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US-Japan New Defence Cooperation Guidelines Contributes to Asian Security

Paper No. 5923                                 Dated 4-May-2015

By Dr Subhash Kapila

US-Japan New Guidelines for Defence Cooperation released on April 27 2015 marks the momentous advent of Japan asserting the right of collective self-defence as part of its National Security Strategy and Japan’s readiness in conjunction with the United States to play a proactive role in Asian security.

Japan under the ‘collective self -defence’ reinterpretation of Article 9 of the Japanese Constitution initiated by Prime Minister Abe, is now open to assist its allies and even partners/ friends who are subjected to armed aggression which has a bearing on Japan’s own national security.

Japan’s Prime Minister Abe was already moving in the direction of strengthening Japan’s national security postures and architecture. This involved both conceptualisations of Japan’s strategic and military capabilities required to cope with Japan’s rapidly threatening security environment, realignment of Japanese force deployments and firming plans for the requisite military hardware acquisitions.

In true Japanese traditions, Prime Minister Abe has not shirked to take hard and bold decisions on Japan’s national security imperatives at a critical juncture. Not doing so would have sent a wrong message to those who in the last two years had resorted to political and military coercion of Japan. Japan would be the last nation to enter into any appeasement policies of nations adversarial to it.

As one surveys the Indo Pacific security environment the foremost strategic concern of the United States, Japan, India,, Vietnam and Philippines besides others is the conflict escalation in the South China Sea and East China Sea by China as a ‘revisionist power’. China instead of playing by the conventional rules of responsible international behaviour is hell-bent to write its own rules and coerce the nations of Asia Pacific into toeing them.

So while China has not been explicitly named in the US-Japan New Defence Guidelines, it is abundantly clear that the stimulus for revising these Guidelines after nearly twenty years is China’s emergence as a destabilising factor in East Asia specifically and Asia Pacific as a whole.

Expectedly, China has gone viral in its reactions of opposing the unveiling of the US-Japan New Defence Guidelines. China’s strident criticisms are surprisingly not aimed at the United States but at Japan. China is fully aware of Japan’s military asymmetries with China and also that Japan poses no threat to China.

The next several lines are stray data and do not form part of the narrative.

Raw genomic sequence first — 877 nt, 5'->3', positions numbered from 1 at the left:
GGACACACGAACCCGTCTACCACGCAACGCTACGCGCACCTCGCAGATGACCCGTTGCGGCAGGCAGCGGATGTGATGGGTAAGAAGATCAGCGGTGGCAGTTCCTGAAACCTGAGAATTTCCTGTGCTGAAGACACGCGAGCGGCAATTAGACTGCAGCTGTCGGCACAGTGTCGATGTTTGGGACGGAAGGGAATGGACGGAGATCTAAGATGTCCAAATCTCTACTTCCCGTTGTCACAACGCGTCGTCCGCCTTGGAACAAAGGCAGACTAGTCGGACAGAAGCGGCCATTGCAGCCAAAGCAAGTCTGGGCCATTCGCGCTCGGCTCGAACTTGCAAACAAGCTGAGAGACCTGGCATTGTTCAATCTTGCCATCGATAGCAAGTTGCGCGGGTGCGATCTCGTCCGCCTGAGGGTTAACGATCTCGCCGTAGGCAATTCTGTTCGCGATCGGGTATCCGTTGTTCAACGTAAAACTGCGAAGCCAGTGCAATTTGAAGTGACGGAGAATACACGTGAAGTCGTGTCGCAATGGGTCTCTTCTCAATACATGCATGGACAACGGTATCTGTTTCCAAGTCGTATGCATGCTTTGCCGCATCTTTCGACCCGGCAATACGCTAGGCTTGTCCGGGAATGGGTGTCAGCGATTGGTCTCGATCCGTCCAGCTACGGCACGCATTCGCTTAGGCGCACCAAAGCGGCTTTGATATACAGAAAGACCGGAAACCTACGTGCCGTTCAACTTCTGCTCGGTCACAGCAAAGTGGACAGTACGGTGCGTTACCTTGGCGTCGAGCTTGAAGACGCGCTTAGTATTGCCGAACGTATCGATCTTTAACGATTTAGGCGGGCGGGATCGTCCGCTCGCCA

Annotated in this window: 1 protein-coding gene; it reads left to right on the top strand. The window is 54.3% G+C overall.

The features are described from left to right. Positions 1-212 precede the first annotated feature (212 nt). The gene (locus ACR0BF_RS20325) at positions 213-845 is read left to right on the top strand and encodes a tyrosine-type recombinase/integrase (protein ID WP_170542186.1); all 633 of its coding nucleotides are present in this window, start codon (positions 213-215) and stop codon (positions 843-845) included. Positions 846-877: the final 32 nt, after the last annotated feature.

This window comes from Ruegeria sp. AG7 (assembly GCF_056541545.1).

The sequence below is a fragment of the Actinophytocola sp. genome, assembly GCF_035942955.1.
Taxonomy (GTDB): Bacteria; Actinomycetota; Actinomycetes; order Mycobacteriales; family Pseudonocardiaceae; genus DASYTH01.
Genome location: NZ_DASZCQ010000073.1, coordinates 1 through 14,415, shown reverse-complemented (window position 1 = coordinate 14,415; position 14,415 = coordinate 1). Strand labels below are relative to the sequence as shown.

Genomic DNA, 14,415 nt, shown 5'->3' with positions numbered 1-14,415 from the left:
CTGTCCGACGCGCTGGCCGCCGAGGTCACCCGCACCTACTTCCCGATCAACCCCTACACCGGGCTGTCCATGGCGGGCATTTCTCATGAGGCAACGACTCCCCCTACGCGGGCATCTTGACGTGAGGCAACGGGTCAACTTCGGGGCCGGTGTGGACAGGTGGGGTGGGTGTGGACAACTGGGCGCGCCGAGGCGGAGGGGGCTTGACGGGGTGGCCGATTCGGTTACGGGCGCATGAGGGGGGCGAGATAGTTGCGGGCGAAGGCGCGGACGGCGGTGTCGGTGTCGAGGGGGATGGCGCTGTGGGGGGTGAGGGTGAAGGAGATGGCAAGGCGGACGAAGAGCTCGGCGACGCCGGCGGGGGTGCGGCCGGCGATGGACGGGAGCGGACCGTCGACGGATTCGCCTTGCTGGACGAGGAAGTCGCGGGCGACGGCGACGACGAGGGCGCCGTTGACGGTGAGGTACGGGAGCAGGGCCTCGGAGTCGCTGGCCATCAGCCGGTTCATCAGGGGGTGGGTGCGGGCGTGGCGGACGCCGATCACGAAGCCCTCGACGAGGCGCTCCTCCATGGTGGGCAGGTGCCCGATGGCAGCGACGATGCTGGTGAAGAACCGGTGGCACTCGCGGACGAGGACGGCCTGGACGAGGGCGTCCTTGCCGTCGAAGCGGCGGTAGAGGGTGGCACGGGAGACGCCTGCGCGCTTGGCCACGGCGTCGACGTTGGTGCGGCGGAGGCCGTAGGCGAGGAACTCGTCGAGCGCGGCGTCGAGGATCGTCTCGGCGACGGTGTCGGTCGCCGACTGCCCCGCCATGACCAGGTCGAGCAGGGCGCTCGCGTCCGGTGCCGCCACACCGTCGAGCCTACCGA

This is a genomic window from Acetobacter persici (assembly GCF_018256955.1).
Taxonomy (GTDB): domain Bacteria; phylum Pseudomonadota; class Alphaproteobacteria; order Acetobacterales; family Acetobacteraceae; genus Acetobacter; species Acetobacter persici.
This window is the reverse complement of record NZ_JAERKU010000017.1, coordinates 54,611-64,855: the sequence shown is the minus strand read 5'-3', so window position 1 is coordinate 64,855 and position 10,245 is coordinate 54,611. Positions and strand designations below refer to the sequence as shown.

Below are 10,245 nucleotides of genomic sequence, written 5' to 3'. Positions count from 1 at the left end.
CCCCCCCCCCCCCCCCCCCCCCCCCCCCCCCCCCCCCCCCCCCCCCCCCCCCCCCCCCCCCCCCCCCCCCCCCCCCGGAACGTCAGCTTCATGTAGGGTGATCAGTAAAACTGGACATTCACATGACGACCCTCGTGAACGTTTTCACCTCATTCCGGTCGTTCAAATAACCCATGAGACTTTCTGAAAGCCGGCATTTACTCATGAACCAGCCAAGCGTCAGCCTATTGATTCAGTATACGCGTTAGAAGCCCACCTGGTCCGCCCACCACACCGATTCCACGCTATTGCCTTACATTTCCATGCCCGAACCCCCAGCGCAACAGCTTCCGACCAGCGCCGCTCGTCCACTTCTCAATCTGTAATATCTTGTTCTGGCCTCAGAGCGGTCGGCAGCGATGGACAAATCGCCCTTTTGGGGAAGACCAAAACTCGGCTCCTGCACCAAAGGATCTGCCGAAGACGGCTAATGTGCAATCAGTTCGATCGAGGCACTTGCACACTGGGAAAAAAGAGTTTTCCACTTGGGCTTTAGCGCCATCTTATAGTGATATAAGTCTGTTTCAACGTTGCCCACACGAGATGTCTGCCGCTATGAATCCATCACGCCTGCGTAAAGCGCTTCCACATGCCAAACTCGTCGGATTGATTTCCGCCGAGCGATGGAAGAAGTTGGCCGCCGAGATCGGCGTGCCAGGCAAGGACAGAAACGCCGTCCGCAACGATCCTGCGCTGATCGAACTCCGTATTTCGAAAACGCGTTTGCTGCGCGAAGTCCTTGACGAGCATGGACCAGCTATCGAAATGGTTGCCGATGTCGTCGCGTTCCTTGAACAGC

But China is also aware that Japan is no ordinary nation which can be pushed around. Japan is a powerful contender of China along with India for Asian security primacy. Japan has on present reckonings one of the finest and powerful Navy in the Asia Pacific designed to deter any hostile power attempting to interdict Japan’s sea-lanes that traverse the South China Sea and East China Sea and further afield into the Indian Ocean and also the Pacific.

Japan’s Coast Guard is a ‘Second Navy’ of Japan in its own right to supplement the Japanese Navy in safeguarding Japan’s maritime interests.

When to the above is added the massive dedicated naval power of the US Pacific Navy and its Aircraft Carrier Groups, the combined naval forces of the United States and Japan surpass those of the Chinese Navy in all fields.

 It is this awesome naval combination when exercised with Japan’s right of collective self-defense further afield which has the potential to checkmate China’s expansive maritime ambitions.

So what is new in the US-Japan New Defence Guidelines that is agitating China so much?  The earlier Guidelines also covered virtually the same ground in terms of US-Japan joint responses and integrated and calibrated responses to maritime threats to Japan and United States security, basically earlier were Soviet Union-centric. Revisions took place with changing security environment in 1997 but in all these revisions, Japan’s role was limited to security of maritime expanses in Japan’s vicinity.